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Abolish the Death Penalty*


Hon. Artemio V. Panganiban Chief Justice of the Philippines

Magandang hapon po sa inyong lahat. I have spoken and written many times on matters related to the death penalty, but today marks the first time I shall talk about it as Chief Justice of the Philippines.

Felicitations to FLAG, the Authors, and the Netherlands

Address delivered by Chief Justice Artemio V. Panganiban during the launching of Legal Reference on Capital Cases, the latest publication of the Free Legal Assistance Group (FLAG), on May 31, 2006, 4:00 p.m., at the lobby of Malcolm Hall, University of the Philippines, Diliman, Quezon City.

Let me begin by publicly congratulating the Free Legal Assistance Group (FLAG) for its insistent, persistent and consistent stand against the death penalty. May I acknowledge that the arguments presented and the briefs filed by FLAG have provoked much of the animated deliberations of the Supreme Court, while it was in the process of ruling on the constitutionality of the Death Penalty Law.1[1] I cannot go into details, because internal deliberations of the Court are confidential. Permit me to say, however, that my Dissenting Opinions on this subject reflect many of the persuasive and passionate arguments put forth by FLAG.

While there were originally four dissenters to the constitutionality of the death penalty law, now I am sorry to say that two of them have retired and only two -- including me -- remain in the Court. The new justices appointed since 1997 have followed the majority view that the law is constitutional. Nonetheless, I urge you to continue your persevering advocacy to obliterate the capital penalty from our statute books and from the annals of our history.

1[1] The issue of the constitutionality of the Death Penalty Law (Republic Act No. 7659) was belatedly raised in Leo Echegarays Supplemental Motion for Reconsideration, which was filed by his then newly retained counsel, the FLAG. The issue was resolved on February 7, 1997. (267 SCRA 682, February 7, 1997)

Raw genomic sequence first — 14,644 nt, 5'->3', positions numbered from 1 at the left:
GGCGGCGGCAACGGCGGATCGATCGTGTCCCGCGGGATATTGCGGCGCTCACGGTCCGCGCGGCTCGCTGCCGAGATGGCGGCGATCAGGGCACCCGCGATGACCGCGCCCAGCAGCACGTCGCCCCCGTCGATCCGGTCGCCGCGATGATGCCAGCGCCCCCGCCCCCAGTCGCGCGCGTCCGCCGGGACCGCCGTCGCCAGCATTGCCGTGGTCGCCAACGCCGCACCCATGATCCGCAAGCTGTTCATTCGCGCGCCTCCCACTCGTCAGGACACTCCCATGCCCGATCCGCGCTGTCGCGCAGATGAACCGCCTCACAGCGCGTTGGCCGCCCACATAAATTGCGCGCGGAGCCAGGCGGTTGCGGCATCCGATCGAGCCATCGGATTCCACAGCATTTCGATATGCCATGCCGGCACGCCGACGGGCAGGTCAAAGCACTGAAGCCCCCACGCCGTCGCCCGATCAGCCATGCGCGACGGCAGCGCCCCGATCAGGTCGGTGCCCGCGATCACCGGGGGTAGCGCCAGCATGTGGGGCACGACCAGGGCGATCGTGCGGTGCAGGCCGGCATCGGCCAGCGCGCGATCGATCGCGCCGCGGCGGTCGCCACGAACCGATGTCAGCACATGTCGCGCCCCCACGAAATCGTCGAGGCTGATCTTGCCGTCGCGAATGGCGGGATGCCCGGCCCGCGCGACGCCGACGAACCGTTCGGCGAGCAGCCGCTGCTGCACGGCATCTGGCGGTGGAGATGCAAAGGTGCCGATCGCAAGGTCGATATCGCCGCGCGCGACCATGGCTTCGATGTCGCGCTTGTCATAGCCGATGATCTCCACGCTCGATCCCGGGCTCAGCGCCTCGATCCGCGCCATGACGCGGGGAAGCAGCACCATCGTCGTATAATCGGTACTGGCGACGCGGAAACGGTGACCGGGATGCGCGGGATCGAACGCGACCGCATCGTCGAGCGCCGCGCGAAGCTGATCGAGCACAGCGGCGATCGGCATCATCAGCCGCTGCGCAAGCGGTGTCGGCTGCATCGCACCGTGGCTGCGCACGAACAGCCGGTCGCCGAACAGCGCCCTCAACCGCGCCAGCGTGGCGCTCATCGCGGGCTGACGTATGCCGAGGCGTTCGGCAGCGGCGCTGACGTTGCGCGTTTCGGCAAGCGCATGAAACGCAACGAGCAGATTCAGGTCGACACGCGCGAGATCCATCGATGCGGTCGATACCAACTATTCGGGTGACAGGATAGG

Indeed, FLAG is undoubtedly the Philippines leading law group in No Death Penalty advocacy. It has been tirelessly campaigning to abolish the death penalty not only through litigation, but also via legislation and public awareness activities.

FLAG has fulfilled, and continues to fulfill, its self-imposed mandate by (1) providing free legal services in capital cases, especially to death row convicts; (2) conducting training workshops for attorneys handling capital cases; (3) inspiring young lawyers to become volunteers and providing similar free legal services to death row convicts; and (4) lobbying for the abolition of the Death Penalty Law. It has also been working relentlessly at changing public opinion and perception about the death penalty through information dissemination and researches.

Aside from citing FLAG as an organization, may I also especially commend Attys. Theodore O. Te, Ricardo A. Sunga III, Glenda B. Litong and Gilda E. Guillermo, who are the authors of Legal Reference. Judging from this four-volume easy-to-read reference guide, I am persuaded that the authors have painstakingly pored over the decisions of the Supreme Court on capital offenses, in order to consolidate the doctrines expounded.

These books contain an authoritative discussion of the four major crimes in which the death penalty is imposed: rape, murder and parricide, kidnapping, and drug-related cases. They also provide a checklist of legal requirements, as well as the quality and quantity of proof for the mandatory imposition of the death sentence.

More important, they identify, clarify and synthesize the rulings of the Supreme Court in death penalty cases from the time the Death Penalty Law was approved. Indeed, as a dissenter in some of these Decisions, I can truly say that Legal Reference captures the Courts views and positions on the imposition of the capital penalty. Consequently, the compendium is a very helpful tool not only for law students, law professors, practicing lawyers and sitting magistrates, but also for laypersons.

So too, the Royal Netherlands Embassy, which has given financial assistance to the publication, deserves appreciation. For some time now, the government of the Netherlands has been assisting the Philippines through projects ranging from poverty alleviation, to biodiversity conservation, and to the strengthening of Philippine institutions of higher education. Now comes